Subscribe to Carrick on Money
Are you reading this newsletter on the web or did someone forward the e-mail version to you? If so, you can sign up for Carrick on Money here.
Rob’s personal finance reading list
Housing affordability is getting worse
Interest rates have stabilized, but the housing market is showing signs of heating up again. First-time buyers cannot get a break on affordability.
Five lies about DIY-ing
I’ve included a bunch of links lately on buying used and thrifting, which can offer some savings at a time when the cost of living keeps rising sharply. Now for some truth-telling on buying stuff used and fixing it up yourself. It can be harder and costlier than some experts claim.
Vinegar – natural, cheap and lethal to parts of your home
As a cheap and environmentally friendly alternative to chemical cleaning products, you can’t beat vinegar. But it shouldn’t be used on these kitchen surfaces and appliances.
Parenting and the CPP
A three-part explanation of how the Child Rearing Dropout provision of the Canada Pension Plan works. The CRDO applies to parents who took time away from the work force to look after young children and can help increase their CPP retirement pension.
Attention: Calling all recent grads and newbie workers
Are you in your 20s or early 30s? Have you given up on ever owning a home in Canada? We want to talk to Gen Z and Millennials who have been priced out of the expensive Canadian housing market. To share your story on Stress Test, our award-winning personal finance podcast, e-mail producer email@example.com
Q: I’m a 75-year-old single parent moving to Toronto. Where should I invest money from the sale of my primary residence to take me through life?
A: I could suggest some DIY investing options, but I have a feeling you’d be better off with a financial planner who could also manage your investments. Here’s a directory of planners. Ideally, you’d end up with a financial plan that provides a blueprint for your investing.
Do you have a question for me? Send it my way. Sorry I can't answer every one personally. Questions and answers are edited for length and clarity.
Today’s financial tool
A newsletter last week looked at the long-term decline in charitable giving in Canada. Readers offered many thoughts on the reasons behind this trend, including a lack of understanding of the tax benefits of charitable donations. One reader pointed out this charitable giving tax calculator offered by the Canadian Red Cross.
The money-free zone
The latest from the great Lucinda Williams – New York Comeback. Backup vocals from someone who may sound familiar – Bruce Springsteen.
A financial planner on what to do with your tax refund.
From the Twitterverse
A thread on taxation of dividends that will open some eyes.
- Why some young Canadians are choosing the dual income, no kids lifestyle
- Nine ways to prevent triggering a CRA tax audit
- France is having a pension crisis. Why isn’t Canada?
- Technical glitch delays GST rebate and other tax credits to some lower-income Canadians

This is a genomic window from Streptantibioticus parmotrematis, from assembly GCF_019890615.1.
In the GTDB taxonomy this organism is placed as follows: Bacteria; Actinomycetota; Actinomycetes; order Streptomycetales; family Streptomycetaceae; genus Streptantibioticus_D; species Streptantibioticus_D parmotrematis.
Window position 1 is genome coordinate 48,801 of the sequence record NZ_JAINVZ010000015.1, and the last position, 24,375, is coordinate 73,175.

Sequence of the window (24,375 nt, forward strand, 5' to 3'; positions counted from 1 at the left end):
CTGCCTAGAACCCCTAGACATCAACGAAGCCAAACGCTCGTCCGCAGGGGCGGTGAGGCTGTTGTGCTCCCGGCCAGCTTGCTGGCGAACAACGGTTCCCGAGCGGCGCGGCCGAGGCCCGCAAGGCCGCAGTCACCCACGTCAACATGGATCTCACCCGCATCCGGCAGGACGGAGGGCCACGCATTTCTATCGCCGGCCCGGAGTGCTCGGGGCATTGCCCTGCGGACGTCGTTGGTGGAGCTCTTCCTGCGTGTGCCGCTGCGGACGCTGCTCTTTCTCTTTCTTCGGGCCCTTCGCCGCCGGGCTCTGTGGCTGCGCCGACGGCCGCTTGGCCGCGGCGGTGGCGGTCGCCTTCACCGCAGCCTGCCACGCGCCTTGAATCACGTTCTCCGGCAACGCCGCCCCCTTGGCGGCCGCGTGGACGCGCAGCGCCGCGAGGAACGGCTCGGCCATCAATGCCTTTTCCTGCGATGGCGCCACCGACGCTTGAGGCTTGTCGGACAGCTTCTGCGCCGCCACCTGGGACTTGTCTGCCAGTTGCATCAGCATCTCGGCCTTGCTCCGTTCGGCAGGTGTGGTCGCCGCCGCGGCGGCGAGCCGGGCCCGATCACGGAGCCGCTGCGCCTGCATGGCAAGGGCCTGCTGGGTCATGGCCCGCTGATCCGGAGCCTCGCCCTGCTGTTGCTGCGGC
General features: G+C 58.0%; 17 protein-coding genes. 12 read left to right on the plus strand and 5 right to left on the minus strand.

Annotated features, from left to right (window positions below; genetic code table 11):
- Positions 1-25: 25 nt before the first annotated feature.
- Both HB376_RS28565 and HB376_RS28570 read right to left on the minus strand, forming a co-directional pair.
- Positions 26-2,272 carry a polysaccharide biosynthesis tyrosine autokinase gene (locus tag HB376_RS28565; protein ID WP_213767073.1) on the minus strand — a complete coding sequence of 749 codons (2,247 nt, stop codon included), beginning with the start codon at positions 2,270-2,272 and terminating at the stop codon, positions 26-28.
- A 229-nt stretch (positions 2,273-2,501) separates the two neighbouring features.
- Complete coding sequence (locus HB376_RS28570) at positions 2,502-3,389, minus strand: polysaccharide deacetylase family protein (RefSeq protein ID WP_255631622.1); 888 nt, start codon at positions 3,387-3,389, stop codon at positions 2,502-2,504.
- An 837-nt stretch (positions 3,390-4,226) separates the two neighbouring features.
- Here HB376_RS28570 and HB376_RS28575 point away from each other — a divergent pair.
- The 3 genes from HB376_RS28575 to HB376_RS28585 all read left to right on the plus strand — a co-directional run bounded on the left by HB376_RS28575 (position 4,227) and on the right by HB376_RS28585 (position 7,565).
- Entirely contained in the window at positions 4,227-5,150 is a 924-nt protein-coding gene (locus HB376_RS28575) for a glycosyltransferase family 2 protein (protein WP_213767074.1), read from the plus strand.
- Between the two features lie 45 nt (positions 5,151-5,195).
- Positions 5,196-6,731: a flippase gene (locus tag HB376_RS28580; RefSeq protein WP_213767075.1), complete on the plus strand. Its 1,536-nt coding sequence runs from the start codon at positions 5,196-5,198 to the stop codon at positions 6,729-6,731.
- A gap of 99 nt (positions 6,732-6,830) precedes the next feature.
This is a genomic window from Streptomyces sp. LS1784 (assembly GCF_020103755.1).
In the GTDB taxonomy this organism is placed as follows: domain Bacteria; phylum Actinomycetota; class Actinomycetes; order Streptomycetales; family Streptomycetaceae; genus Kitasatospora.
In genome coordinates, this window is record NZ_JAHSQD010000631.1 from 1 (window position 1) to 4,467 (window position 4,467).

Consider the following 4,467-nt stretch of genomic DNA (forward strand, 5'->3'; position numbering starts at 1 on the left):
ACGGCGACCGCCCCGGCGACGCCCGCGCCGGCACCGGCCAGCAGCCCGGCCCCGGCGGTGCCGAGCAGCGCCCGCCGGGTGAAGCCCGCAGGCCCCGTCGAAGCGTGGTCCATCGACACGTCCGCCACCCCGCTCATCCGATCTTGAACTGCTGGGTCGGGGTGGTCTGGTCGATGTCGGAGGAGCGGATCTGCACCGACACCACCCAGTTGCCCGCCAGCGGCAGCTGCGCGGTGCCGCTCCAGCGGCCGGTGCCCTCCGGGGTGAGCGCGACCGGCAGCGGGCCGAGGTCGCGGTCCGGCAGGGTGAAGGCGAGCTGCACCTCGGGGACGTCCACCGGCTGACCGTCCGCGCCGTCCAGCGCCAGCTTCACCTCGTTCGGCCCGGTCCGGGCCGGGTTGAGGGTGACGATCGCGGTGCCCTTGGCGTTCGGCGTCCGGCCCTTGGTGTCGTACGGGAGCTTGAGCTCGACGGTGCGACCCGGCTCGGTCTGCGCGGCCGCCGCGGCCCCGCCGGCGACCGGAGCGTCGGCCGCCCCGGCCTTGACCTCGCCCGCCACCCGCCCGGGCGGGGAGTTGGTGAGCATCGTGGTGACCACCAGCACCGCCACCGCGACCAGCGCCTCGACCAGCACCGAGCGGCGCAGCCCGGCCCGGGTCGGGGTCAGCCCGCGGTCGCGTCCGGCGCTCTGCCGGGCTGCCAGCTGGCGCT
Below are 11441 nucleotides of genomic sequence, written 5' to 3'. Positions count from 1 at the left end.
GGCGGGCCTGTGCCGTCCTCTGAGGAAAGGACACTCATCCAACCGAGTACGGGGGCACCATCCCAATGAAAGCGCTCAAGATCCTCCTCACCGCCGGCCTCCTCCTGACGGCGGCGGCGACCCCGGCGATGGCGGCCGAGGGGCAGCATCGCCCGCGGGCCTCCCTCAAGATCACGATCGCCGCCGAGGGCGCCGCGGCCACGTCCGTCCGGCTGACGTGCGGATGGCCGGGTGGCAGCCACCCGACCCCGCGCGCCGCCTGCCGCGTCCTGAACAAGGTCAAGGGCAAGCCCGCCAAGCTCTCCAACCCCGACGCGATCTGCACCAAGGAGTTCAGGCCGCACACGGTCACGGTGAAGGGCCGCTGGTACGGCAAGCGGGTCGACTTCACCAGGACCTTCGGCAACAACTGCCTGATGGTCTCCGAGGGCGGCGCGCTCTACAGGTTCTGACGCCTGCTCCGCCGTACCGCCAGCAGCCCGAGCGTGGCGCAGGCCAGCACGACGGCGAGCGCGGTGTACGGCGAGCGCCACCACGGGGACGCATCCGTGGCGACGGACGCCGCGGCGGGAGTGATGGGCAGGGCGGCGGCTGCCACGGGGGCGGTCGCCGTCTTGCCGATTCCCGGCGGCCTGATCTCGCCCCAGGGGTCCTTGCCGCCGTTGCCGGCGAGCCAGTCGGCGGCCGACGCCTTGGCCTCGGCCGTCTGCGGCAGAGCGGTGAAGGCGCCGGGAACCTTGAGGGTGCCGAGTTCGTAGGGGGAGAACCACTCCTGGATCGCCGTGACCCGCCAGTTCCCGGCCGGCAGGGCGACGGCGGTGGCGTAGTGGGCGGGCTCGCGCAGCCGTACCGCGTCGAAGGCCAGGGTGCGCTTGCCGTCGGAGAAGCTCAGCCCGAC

More Rob Carrick and money coverage
Subscribe to Stress Test on Apple podcasts or Spotify. For more money stories, follow me on Instagram and Twitter, and join the discussion on my Facebook page. Millennial readers, join our Gen Y Money Facebook group.
Even more coverage from Rob Carrick:
- 🎧 Catch up on Stress Test: Why millennials and Gen Z are Alberta-bound for a more affordable life • Rising interest rates brought pain for new homeowners – and opportunity for house hunters • Why more Canadians are choosing to be childfree or delay parenthood • Love in the time of inflation: How to manage rising costs when dating • You're not bad at money – you're suffering from money shame • Retirement might look different for Gen Z and millennials. Here's how to plan for it • Recession-beating tips for the job market, housing, investing and the cost of life • Is the middle class dead for millennials and Gen Z?
- ✔️ The housing file: A house isn’t special. Get your head straight about the reality of home ownership • The good, the sad and the unaffordable: Saving for a home down payment in Canada’s big cities • Property taxes are popping in some cities – how worried should you be about other tax hikes? • Our other real-estate problem – people have too much wealth tied up in houses • Borrowers and savers, here’s how to time the eventual rollback of interest rates
- 📈 Investing: Canada's top digital broker is TD Direct Investing, with an assist from the TD Easy Trade app • 2023 Globe and Mail ETF buyer's guide part one: Canadian equity ETFs • For the ultimate in cheap investing, check out the Freedom .08 ETF Portfolio • Yes, there is risk in Canadian bank deposits for the unwary and complacent • CDIC covers bank deposits, but who protects your investments if your broker goes bust? • Answers to your questions about the low-risk ETF paying almost 5% • Happy fifth birthday to one of the all-time best investing products for everyday people • An investing strategy that wins cleanly over the long term by outperforming in bad years like 2022
- 💰 Your money: Mortgage holders, savers and GIC investors, it’s time to change your thinking on interest rates • How much debt is each generation of Canadians carrying, and how do you compare? • For the sake of their financial futures, young people should leave Toronto and Vancouver • This practical new spin on a savings account might just peel you away from your big bank • Rental fraud grows amid rise in fake, falsified tenant applications • Are Canadians worse off financially now than in the 1980s? • From groceries to auto loans, here’s how much more it costs to live right now • When saving for retirement, should you change your asset mix over the course of your career? • Do retirement income needs always rise alongside inflation? Not necessarily • When the bank suggests you lock in your variable rate mortgage, it has an angle